July 7, 2015: Francisco Sanchez, right, is lead into the courtroom by San Francisco Public Defender Jeff Adachi, left, and Assistant District Attorney Diana Garciaor, center, for his arraignment at the Hall of Justice in San Francisco. (AP)
The gun used by a Mexican illegal immigrant when he allegedly shot dead a 32-year-old woman at a San Francisco pier belonged to a federal agent, a source confirmed to Fox News Tuesday.
It was not immediately clear how Francisco Sanchez, 45, would have obtained the weapon. However, the San Francisco Chronicle reported sources told the paper the gun had been stolen during a car burglary in June.
Earlier Tuesday, Sanchez pled not guilty to first-degree murder in last week's shooting of Kathryn Steinle, 32, while she was walking with her father and a family friend at Pier 14. Police said witnesses heard no argument or dispute before the shooting, suggesting it was a random attack.
Sanchez had previously told KGO-TV Sunday in a mix of Spanish and English that he found a gun wrapped inside a shirt while he was sitting on a bench at the pier and smoking a cigarette.
"So I picked it up and ... it started to fire on its own," Sanchez said, adding that he heard three shots go off.
A source familiar with the investigation told the San Francisco Chronicle that Sanchez said he was at the popular pier to shoot at sea lions, and discarded the firearm after realizing he had shot Steinle.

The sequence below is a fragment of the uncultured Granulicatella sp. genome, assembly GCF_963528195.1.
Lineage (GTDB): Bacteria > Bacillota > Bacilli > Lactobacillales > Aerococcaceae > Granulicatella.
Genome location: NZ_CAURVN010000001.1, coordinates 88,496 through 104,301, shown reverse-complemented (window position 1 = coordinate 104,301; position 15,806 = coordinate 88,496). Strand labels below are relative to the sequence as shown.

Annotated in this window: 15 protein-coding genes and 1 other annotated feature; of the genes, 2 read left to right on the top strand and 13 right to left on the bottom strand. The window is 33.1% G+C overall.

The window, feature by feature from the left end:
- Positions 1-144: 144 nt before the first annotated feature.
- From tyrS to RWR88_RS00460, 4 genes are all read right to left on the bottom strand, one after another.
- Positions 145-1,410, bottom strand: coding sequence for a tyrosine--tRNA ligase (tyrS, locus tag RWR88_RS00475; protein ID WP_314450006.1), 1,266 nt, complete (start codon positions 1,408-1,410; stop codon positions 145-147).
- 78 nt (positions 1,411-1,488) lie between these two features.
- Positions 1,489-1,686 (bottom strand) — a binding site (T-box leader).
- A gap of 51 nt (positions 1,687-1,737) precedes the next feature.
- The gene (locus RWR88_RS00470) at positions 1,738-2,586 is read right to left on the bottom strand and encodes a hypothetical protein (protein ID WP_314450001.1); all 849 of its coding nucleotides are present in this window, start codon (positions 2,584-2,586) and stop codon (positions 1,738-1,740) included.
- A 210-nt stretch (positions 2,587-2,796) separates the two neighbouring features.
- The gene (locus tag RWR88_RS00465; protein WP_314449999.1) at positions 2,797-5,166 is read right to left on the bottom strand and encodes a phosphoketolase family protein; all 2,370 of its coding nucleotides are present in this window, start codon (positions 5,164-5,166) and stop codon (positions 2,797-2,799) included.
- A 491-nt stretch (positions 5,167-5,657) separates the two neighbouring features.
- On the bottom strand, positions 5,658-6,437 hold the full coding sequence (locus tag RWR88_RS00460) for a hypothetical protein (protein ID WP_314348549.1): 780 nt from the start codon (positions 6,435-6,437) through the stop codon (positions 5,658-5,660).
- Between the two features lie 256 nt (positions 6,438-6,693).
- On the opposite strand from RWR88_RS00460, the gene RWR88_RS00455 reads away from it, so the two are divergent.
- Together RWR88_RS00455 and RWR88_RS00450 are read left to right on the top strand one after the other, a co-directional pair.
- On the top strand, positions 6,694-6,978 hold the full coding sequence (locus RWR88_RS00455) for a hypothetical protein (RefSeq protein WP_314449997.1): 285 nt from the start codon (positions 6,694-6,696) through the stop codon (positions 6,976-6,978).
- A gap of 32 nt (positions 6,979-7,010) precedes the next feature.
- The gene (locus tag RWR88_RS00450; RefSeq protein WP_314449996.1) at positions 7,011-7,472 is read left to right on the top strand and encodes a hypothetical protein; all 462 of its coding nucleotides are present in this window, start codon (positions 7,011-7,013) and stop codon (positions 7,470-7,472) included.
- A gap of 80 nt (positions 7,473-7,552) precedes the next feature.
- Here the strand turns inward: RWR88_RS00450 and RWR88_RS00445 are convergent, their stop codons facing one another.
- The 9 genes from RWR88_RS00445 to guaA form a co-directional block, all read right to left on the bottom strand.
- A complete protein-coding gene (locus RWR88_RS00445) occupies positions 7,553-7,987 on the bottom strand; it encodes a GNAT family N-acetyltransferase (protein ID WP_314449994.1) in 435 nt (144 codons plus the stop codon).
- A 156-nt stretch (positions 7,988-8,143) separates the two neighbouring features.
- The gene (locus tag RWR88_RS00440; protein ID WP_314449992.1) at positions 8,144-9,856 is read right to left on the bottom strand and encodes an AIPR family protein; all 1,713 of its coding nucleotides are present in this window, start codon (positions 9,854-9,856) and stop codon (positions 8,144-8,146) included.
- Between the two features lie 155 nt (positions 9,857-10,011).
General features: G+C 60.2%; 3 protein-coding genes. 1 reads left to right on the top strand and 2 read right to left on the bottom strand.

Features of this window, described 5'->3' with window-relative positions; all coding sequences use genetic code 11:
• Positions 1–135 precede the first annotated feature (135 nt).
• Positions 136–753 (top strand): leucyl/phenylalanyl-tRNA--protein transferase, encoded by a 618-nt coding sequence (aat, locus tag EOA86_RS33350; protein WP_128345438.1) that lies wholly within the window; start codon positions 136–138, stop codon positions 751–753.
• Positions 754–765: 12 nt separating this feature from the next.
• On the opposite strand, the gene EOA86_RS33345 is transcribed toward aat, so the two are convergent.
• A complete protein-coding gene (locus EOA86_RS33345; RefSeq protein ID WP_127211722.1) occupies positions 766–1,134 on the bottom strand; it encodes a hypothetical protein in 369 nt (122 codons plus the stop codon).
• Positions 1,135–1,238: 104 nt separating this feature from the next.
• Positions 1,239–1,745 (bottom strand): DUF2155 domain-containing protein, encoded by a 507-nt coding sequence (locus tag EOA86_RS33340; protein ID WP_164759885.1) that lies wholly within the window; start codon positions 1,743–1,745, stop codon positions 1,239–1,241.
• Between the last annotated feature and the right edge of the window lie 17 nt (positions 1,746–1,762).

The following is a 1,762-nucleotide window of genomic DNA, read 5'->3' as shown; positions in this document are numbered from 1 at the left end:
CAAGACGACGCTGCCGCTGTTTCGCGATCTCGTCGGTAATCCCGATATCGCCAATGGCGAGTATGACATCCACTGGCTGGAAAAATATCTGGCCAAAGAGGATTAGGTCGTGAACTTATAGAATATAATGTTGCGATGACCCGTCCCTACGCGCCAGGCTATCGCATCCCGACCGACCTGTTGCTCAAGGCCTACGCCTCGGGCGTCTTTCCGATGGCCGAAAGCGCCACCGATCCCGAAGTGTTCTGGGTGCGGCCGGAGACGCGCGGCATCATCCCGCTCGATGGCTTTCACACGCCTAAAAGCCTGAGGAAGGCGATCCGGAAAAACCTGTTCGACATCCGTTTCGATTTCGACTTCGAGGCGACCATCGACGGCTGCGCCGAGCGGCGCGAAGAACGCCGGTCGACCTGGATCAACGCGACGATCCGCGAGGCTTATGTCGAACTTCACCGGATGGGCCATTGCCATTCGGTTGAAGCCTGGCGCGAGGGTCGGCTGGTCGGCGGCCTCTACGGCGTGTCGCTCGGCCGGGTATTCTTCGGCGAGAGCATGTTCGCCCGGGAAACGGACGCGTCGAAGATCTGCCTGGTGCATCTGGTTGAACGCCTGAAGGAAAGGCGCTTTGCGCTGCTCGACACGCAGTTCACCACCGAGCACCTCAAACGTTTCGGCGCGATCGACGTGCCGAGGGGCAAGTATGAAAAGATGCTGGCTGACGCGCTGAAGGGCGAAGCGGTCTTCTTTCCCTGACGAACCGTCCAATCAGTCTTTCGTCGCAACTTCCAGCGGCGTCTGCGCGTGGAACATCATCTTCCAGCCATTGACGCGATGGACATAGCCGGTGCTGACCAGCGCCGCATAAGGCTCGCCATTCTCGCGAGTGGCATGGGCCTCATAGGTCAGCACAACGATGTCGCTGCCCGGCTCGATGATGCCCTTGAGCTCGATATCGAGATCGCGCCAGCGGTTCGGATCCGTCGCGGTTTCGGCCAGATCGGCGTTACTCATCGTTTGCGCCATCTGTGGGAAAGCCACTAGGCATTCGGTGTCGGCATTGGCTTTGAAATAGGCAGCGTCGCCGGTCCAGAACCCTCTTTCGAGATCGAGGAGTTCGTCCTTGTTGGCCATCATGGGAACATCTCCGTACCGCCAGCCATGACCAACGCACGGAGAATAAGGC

The shooting has drawn national attention and criticism of the city's sanctuary ordinance after federal officials revealed that Sanchez has seven felony convictions and was deported five times to his native Mexico.
U.S. Immigration and Customs Enforcement had turned Sanchez over to authorities in San Francisco on March 26 on an outstanding drug warrant.
The Sheriff's Department released Sanchez on April 15 after the San Francisco district attorney's office declined to prosecute him for what authorities said was a decade-old marijuana possession case.
ICE spokeswoman Virginia Kice said the agency had issued a detainer for Sanchez, requesting notification of his release and that he stays in custody until immigration authorities could pick him up. The detainer was not honored, she said.
Freya Horne, counsel for the San Francisco Sheriff's Department, said Friday that federal detention requests are not sufficient to hold someone. Under the city's sanctuary ordinance, people in the country illegally aren't handed over to immigration officials unless there's a warrant for their arrest.
Fox News' Jessica Miller and The Associated Press contributed to this report.